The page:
There is a song* on page 464 of our hymnal which has always struck me as very odd. The lyrics come from a poem written by W. H. Auden during the Second World War. In it, he reflects on the coming of Christ through fanciful images and strange new worlds. It is Auden’s attempt to describe how the coming of Christ changes everything about the way we see and engage with the world.
For Christians, the season of Advent marks the beginning of a new year. Obviously, because it happens to fall right after Thanksgiving and before the secular New Year holiday, the season is filled with all sorts of confusing messages. Clergy struggle in vain to get their people to slow down and consider the meaning of God coming into the world; angry fanatics rant about how some people are trying to “take the Christ out of Christmas” (whatever that means); and stores offer more and more incentives to part people from their money. Frankly, all of it seems to completely miss the point of this time of year: that God came into the world to usher in a completely new age of human history, and we can only imagine what the world will be like as a result. In other words, God is not fixed, God is not static, God is not bound by our conceptions of “the way it is.” Instead, God is continually making the world fresh, and alive, and recreated anew.
For us, this means that we don’t have to be content with the way things are. As children of God, we are empowered to act and change the world in ways that create new opportunities and realities for ourselves and our families. We can imagine things as they should be, and work to change them. We can dream, we can hope, we can reach forward into God’s new reality, a reality in which we are all united with God through Christ.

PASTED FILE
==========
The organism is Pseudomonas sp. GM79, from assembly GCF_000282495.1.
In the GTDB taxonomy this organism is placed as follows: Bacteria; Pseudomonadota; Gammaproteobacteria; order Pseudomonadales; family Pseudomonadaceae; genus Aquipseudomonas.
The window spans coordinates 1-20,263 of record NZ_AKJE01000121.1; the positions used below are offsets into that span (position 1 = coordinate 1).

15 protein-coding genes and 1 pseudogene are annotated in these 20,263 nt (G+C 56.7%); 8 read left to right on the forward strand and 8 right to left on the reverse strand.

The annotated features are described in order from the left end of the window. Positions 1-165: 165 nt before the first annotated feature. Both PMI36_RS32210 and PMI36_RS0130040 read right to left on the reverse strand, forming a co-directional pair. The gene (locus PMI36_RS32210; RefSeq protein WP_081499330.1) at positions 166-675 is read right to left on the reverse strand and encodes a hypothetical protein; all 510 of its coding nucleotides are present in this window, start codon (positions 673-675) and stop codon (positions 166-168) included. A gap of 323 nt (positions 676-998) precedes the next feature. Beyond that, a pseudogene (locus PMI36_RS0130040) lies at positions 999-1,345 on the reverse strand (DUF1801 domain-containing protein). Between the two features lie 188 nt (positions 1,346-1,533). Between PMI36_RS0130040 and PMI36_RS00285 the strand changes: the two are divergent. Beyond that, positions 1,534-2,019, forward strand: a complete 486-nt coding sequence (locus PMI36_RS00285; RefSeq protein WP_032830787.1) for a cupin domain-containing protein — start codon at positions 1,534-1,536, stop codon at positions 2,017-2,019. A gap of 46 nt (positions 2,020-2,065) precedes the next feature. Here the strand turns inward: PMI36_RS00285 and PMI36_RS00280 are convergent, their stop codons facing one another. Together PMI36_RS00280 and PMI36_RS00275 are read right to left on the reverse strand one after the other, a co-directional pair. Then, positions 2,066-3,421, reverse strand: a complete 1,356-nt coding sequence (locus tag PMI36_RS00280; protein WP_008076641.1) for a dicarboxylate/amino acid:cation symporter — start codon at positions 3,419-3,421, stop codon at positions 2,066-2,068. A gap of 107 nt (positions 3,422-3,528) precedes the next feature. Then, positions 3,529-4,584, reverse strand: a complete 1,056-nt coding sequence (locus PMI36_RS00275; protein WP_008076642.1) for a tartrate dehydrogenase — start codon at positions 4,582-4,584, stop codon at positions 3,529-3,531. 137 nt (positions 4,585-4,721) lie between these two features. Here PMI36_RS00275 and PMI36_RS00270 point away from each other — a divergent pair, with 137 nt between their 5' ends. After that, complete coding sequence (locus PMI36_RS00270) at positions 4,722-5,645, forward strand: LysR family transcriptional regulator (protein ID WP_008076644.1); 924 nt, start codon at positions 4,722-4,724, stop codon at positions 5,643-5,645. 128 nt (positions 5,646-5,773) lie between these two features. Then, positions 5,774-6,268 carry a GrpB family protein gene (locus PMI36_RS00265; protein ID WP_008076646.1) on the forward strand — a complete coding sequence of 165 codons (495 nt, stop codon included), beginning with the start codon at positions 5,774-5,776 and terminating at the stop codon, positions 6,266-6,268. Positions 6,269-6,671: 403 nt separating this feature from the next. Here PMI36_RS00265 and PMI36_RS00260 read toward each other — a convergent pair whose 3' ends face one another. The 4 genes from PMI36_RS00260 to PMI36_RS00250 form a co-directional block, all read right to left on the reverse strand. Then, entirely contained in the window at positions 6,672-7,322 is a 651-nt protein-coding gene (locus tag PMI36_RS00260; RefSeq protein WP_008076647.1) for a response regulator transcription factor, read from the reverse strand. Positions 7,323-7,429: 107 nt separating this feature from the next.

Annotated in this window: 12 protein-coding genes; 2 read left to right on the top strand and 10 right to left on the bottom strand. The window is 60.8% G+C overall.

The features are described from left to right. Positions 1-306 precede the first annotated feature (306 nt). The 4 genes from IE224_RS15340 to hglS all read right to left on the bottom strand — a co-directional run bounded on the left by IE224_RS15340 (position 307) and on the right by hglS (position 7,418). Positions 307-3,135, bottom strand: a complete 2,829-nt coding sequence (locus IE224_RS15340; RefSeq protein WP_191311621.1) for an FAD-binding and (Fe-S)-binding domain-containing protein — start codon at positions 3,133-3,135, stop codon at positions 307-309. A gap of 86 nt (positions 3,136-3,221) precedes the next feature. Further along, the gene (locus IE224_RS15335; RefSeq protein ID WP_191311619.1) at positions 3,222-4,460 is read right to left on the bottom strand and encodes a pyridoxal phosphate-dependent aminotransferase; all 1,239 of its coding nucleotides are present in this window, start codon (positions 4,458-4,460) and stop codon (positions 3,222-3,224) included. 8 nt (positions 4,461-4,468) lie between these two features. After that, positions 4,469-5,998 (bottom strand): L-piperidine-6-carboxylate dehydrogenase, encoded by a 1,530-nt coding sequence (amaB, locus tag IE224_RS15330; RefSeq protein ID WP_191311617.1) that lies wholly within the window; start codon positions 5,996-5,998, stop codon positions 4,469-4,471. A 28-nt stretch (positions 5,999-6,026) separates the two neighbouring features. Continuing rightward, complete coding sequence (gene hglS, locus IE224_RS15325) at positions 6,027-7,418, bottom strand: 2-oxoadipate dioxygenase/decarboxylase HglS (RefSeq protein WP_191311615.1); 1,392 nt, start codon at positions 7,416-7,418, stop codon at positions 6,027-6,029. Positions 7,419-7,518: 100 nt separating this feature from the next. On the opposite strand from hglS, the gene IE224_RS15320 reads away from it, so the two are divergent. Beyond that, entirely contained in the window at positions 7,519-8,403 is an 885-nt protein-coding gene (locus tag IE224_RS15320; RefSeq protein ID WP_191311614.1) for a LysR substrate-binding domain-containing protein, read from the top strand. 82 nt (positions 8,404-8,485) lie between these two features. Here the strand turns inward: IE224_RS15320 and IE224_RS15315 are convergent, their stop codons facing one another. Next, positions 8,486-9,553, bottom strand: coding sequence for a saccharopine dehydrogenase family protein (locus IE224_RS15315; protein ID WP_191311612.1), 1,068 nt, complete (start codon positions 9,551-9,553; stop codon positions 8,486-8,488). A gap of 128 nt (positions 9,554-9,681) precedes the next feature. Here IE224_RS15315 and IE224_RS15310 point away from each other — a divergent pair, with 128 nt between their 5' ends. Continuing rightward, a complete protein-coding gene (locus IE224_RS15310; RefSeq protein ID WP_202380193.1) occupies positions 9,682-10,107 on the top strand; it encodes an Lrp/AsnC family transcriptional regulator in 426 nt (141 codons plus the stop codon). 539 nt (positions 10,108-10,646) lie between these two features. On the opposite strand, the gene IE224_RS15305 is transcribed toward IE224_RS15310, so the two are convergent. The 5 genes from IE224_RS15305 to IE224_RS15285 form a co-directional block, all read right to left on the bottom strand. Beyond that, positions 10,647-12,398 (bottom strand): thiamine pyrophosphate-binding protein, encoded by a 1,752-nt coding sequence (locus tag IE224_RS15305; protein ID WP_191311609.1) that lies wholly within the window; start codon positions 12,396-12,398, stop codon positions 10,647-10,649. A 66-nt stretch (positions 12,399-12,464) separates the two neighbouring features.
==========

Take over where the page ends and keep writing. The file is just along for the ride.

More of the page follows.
One of the symbols of this forward-looking world view is the Advent calendar. Every day, one door is opened, revealing a surprise. Every day, we get a glimpse of God’s New Creation that awaits us just around the corner. Every day, we can move forward into a world of peace, joy, and harmony with God and nature. The Advent calendar reminds us that our past need not determine our future; God has many surprises in store for us, if we are simply willing to be open to them.
Two weeks ago, our parish decided to once again to renew our commitment to God’s mission in Irmo through the election of a wonderful slate of dedicated people to work on the vestry. We decided to move forward, looking honestly at our ministry and build on our strengths, while repairing our weaknesses. I am excited about our new leadership, and optimistic for our future. I truly believe that our best and brightest days are ahead of us, and that we are still called to be part of God’s mission for the world. All it takes is a little creativity and a willingness to take a chance on something new. I ask your prayers for your vestry and for me as we begin to map out what new doors our parish might open.
The season of Advent reminds us that we are not chained to our past; we can be partners with God in recreating the world as it was meant to be. Who knows? Maybe we’ll see some rare beasts. We will definitely have a unique adventure.
* He is the Way.
Follow Him through the Land of Unlikeness;
You will see rare beasts, and have unique adventures.
He is the Truth.
Seek Him in the Kingdom of Anxiety;
You will come to a great city that has expected your return for years.
He is the Life.
Love Him in the World of the Flesh;
And at your marriage all its occasions shall dance for joy.
from “For the Time Being – a Christmas Oratorio” by W. H. Auden, 1944